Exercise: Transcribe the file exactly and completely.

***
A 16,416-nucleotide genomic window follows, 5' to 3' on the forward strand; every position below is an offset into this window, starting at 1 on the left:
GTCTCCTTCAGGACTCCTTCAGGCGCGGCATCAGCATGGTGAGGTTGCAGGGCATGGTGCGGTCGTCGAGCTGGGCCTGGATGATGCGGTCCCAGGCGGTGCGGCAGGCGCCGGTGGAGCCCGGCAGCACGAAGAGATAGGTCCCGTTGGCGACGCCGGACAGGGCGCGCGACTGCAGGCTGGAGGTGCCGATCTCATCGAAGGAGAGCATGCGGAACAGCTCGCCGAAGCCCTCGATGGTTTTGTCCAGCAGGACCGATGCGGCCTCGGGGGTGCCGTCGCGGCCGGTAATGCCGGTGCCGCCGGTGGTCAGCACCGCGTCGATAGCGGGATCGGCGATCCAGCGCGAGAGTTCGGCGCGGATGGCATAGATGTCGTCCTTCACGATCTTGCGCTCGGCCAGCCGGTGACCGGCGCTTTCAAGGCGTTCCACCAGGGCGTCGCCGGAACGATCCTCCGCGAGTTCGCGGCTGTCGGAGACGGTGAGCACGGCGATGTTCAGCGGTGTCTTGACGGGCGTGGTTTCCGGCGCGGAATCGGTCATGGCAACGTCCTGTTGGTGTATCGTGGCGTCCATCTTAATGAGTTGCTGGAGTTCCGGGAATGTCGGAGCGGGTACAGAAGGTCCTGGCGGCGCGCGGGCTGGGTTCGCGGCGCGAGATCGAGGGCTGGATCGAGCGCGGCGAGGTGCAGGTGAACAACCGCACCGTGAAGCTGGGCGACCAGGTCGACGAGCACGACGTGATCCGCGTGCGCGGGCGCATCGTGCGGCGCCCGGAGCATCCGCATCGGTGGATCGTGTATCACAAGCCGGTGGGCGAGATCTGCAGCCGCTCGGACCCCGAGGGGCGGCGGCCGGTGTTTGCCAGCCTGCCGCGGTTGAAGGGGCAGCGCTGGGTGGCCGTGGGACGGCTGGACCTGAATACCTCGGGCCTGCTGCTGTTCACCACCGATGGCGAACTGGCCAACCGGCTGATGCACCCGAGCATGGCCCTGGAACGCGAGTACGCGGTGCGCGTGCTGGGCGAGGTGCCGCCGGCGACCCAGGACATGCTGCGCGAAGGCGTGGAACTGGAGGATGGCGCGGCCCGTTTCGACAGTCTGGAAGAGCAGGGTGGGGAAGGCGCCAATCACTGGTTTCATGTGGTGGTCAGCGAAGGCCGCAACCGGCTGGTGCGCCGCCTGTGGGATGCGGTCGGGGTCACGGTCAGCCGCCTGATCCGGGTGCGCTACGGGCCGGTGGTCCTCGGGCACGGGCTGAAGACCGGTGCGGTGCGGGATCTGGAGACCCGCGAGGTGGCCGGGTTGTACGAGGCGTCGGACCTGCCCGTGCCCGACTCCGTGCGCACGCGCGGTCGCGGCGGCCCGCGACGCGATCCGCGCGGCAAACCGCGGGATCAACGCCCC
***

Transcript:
A 16,416-nucleotide genomic window follows, 5' to 3' on the forward strand; every position below is an offset into this window, starting at 1 on the left:
GTCTCCTTCAGGACTCCTTCAGGCGCGGCATCAGCATGGTGAGGTTGCAGGGCATGGTGCGGTCGTCGAGCTGGGCCTGGATGATGCGGTCCCAGGCGGTGCGGCAGGCGCCGGTGGAGCCCGGCAGCACGAAGAGATAGGTCCCGTTGGCGACGCCGGACAGGGCGCGCGACTGCAGGCTGGAGGTGCCGATCTCATCGAAGGAGAGCATGCGGAACAGCTCGCCGAAGCCCTCGATGGTTTTGTCCAGCAGGACCGATGCGGCCTCGGGGGTGCCGTCGCGGCCGGTAATGCCGGTGCCGCCGGTGGTCAGCACCGCGTCGATAGCGGGATCGGCGATCCAGCGCGAGAGTTCGGCGCGGATGGCATAGATGTCGTCCTTCACGATCTTGCGCTCGGCCAGCCGGTGACCGGCGCTTTCAAGGCGTTCCACCAGGGCGTCGCCGGAACGATCCTCCGCGAGTTCGCGGCTGTCGGAGACGGTGAGCACGGCGATGTTCAGCGGTGTCTTGACGGGCGTGGTTTCCGGCGCGGAATCGGTCATGGCAACGTCCTGTTGGTGTATCGTGGCGTCCATCTTAATGAGTTGCTGGAGTTCCGGGAATGTCGGAGCGGGTACAGAAGGTCCTGGCGGCGCGCGGGCTGGGTTCGCGGCGCGAGATCGAGGGCTGGATCGAGCGCGGCGAGGTGCAGGTGAACAACCGCACCGTGAAGCTGGGCGACCAGGTCGACGAGCACGACGTGATCCGCGTGCGCGGGCGCATCGTGCGGCGCCCGGAGCATCCGCATCGGTGGATCGTGTATCACAAGCCGGTGGGCGAGATCTGCAGCCGCTCGGACCCCGAGGGGCGGCGGCCGGTGTTTGCCAGCCTGCCGCGGTTGAAGGGGCAGCGCTGGGTGGCCGTGGGACGGCTGGACCTGAATACCTCGGGCCTGCTGCTGTTCACCACCGATGGCGAACTGGCCAACCGGCTGATGCACCCGAGCATGGCCCTGGAACGCGAGTACGCGGTGCGCGTGCTGGGCGAGGTGCCGCCGGCGACCCAGGACATGCTGCGCGAAGGCGTGGAACTGGAGGATGGCGCGGCCCGTTTCGACAGTCTGGAAGAGCAGGGTGGGGAAGGCGCCAATCACTGGTTTCATGTGGTGGTCAGCGAAGGCCGCAACCGGCTGGTGCGCCGCCTGTGGGATGCGGTCGGGGTCACGGTCAGCCGCCTGATCCGGGTGCGCTACGGGCCGGTGGTCCTCGGGCACGGGCTGAAGACCGGTGCGGTGCGGGATCTGGAGACCCGCGAGGTGGCCGGGTTGTACGAGGCGTCGGACCTGCCCGTGCCCGACTCCGTGCGCACGCGCGGTCGCGGCGGCCCGCGACGCGATCCGCGCGGCAAACCGCGGGATCAACGCCCC